The key to your user experience (UX) design is creating a seamless experience for your consumers. The goal for many companies is to go beyond intuitive design and work toward something that is instinctive, to give customers the idea that an engaging experience is being designed just for their personal and individual needs.
One way to approach developing your design toward this goal is through the use of personas. These are stand-ins for your consumers that you create using demographic data as well as informed investigation, usually through interview or other observation.
How to craft useful personas:
It’s crucial to take your personas seriously as representatives of your customer base. This means giving them as much life and detail as you can. While it might initially seem that you want to have many personas to give you a comprehensive idea of how your product is being received, the truth is most user experiences are very similar. It’s better to identify 4 or so different user journeys and to animate these with personal narrative. More than 4 is seen to begin to muddy your conclusions.
Additionally, while power users may feel like the loudest voices it’s important to keep both the idea of catering to casual and invested users of your product to discover the best way forward for any initiative.
But what elements should go into creating a successful persona?
A name that makes sense: Try to give realistic names to your personas so that they are not abstractions. Try to use a name that is reasonably connected to your consumers while not being too general, like John Doe or Jane Smith. Once they are named properly, they will carry more investment.
A visualization: Giving your persona a physical form will allow you to create further specificity in character. Try to avoid using fictional characters or celebrities as these come with a certain amount of implicit bias and it’s important to stay as objective as possible.
A motto: The essence of a persona might be a way they have of looking at the world. Giving them a specific viewpoint or watchwords that they live by can “essentialize” their characters and make creating their associative narratives easier.
A history: The story of your persona is more than just their buying behavior. Create a backstory for your persona that demonstrates their larger personality. What TV do they watch? What are their family dynamics? What is their job? All of these details will affect user behavior so it is essential to have them incorporated in your persona. Are they wealthy or do they live paycheck to paycheck? This might determine, for example, if there is a good time of the month or year to approach them about adding services?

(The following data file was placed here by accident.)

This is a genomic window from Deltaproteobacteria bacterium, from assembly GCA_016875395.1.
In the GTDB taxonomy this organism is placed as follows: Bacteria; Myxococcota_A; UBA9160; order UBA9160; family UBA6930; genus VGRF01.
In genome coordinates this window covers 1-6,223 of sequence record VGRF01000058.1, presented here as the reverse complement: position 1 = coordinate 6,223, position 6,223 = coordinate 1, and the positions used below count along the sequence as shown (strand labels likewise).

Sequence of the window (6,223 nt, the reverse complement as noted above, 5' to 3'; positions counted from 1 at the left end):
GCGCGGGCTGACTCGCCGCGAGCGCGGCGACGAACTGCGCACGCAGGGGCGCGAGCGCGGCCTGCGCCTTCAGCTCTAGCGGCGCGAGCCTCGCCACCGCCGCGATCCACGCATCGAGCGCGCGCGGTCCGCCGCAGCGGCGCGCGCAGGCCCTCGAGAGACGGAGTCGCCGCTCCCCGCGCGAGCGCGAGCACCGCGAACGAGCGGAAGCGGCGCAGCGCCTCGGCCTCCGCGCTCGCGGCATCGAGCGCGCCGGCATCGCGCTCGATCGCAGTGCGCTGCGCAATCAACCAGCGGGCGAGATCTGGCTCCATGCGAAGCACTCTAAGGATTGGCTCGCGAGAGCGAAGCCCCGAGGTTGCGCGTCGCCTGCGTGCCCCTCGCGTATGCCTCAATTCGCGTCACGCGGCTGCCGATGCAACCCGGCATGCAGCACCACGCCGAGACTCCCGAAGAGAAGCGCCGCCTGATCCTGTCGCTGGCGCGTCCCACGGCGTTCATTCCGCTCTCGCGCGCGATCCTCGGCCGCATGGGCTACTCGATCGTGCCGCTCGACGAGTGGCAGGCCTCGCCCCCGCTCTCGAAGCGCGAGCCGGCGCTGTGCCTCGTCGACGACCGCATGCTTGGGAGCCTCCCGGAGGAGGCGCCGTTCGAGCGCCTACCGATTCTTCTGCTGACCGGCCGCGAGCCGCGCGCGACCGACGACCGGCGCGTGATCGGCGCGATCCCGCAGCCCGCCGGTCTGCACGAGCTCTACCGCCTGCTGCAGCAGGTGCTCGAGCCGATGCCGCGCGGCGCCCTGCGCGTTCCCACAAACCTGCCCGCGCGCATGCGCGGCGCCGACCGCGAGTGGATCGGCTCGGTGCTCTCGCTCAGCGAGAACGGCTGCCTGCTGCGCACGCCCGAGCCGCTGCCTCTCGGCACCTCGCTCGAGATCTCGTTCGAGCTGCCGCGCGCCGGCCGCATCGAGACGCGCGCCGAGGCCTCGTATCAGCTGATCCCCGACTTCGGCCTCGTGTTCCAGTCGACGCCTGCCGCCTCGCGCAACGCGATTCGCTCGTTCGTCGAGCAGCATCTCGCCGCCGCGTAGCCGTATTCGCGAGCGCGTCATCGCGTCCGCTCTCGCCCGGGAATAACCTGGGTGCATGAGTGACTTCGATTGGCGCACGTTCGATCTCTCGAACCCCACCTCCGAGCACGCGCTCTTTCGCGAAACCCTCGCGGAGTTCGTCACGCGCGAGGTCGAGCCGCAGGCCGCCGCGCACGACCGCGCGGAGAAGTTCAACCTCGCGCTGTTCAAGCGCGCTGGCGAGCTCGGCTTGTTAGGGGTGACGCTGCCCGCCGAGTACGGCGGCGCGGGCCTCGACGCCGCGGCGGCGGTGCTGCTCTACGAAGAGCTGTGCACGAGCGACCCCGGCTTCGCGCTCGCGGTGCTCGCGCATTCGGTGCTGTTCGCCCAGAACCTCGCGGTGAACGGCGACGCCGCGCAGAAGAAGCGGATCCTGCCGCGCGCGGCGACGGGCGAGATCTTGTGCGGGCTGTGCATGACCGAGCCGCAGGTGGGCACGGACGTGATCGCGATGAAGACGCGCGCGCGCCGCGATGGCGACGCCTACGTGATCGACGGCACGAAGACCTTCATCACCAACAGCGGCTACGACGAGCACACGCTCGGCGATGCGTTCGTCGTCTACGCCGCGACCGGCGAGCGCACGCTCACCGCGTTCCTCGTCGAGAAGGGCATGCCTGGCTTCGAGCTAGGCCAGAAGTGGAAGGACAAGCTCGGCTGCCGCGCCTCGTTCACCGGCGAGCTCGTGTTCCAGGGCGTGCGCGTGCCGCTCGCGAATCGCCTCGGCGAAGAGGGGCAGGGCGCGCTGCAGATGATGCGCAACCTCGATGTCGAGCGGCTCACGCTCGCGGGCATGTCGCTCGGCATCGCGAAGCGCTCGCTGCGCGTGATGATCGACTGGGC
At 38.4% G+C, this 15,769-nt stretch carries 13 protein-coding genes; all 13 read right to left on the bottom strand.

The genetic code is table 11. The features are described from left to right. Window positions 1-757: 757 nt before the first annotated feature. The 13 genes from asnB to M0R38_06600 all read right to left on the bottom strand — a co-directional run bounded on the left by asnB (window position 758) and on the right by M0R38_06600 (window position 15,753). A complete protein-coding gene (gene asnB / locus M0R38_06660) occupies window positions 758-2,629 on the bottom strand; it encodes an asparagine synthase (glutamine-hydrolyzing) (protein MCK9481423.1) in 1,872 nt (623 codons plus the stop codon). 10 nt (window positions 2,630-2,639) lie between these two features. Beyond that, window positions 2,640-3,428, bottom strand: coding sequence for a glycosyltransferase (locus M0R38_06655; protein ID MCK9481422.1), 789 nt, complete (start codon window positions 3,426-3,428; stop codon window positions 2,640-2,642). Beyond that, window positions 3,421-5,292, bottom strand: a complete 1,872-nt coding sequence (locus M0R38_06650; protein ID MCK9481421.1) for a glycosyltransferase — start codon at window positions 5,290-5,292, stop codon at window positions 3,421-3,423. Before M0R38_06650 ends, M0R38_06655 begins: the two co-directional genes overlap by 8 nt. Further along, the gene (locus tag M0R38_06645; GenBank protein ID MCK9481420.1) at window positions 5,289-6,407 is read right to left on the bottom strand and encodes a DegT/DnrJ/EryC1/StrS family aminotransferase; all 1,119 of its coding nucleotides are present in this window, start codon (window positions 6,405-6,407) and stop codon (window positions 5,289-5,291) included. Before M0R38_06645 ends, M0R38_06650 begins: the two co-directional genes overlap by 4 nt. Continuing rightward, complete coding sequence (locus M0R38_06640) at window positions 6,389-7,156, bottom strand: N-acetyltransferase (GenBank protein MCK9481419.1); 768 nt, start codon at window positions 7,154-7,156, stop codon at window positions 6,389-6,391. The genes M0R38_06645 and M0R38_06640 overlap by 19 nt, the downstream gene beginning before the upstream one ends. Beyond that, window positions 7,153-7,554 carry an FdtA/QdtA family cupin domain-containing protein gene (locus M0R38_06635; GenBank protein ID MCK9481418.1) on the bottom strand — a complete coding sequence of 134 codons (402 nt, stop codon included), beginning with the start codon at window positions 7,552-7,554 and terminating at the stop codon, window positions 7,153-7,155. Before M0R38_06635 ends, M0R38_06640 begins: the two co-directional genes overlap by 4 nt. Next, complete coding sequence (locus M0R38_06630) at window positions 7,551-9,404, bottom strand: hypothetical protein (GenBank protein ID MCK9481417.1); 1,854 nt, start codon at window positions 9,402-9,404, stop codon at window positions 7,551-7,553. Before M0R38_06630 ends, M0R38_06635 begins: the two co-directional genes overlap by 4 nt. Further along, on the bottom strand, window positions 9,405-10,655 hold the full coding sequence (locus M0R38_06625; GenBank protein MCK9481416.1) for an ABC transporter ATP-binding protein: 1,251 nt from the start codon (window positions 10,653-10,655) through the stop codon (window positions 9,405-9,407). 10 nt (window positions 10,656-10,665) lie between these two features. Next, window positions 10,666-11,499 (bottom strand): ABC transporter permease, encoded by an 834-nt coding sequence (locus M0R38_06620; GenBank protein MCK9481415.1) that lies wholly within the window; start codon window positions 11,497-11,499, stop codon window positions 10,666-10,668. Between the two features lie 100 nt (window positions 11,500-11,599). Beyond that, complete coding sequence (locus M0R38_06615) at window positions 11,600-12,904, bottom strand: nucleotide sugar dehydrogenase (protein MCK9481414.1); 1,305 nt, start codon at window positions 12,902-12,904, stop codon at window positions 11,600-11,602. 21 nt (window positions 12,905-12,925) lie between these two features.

Uniqueness: Avoid stereotyping at all costs by granting your personas individualized behavioral patterns. For example, how risk-averse is your persona? What is the possibility that they collect something like snow globes or are devoted sports fans? These kinds of details make your personas come to life.
Goals and aspirations: Possibly the most important thing to assess regarding a persona is what they want and need from a product or service. Once you have established the pain points that your personas need assistance with, you will have a foundation on which to apply your product or service. At the same time, you want to know about what they long to accomplish. Are they looking to get a job that pays more money? Do they need to save up for college or retirement? Do they love to travel? These attributes will change their connection to your business.
Brand demographics: Of course consumer history is an important indicator of personality. Do they get coffee at Starbucks or Dunkin’? Do they shop at Macy’s or Walmart? Where can you target them? Assessing the demographics of your customer base will likely point to a few specific types that are interested in utilizing your product or service.
These details allow you to create personas that can be utilized as a touchpoint from the ideation process through distribution and beyond. The personas that you make can be revisited at every stage to make sure a process or product continues to follow a journey that consumers desire.
Check out the infographic from CleverTap that helps illustrate the process of persona creation.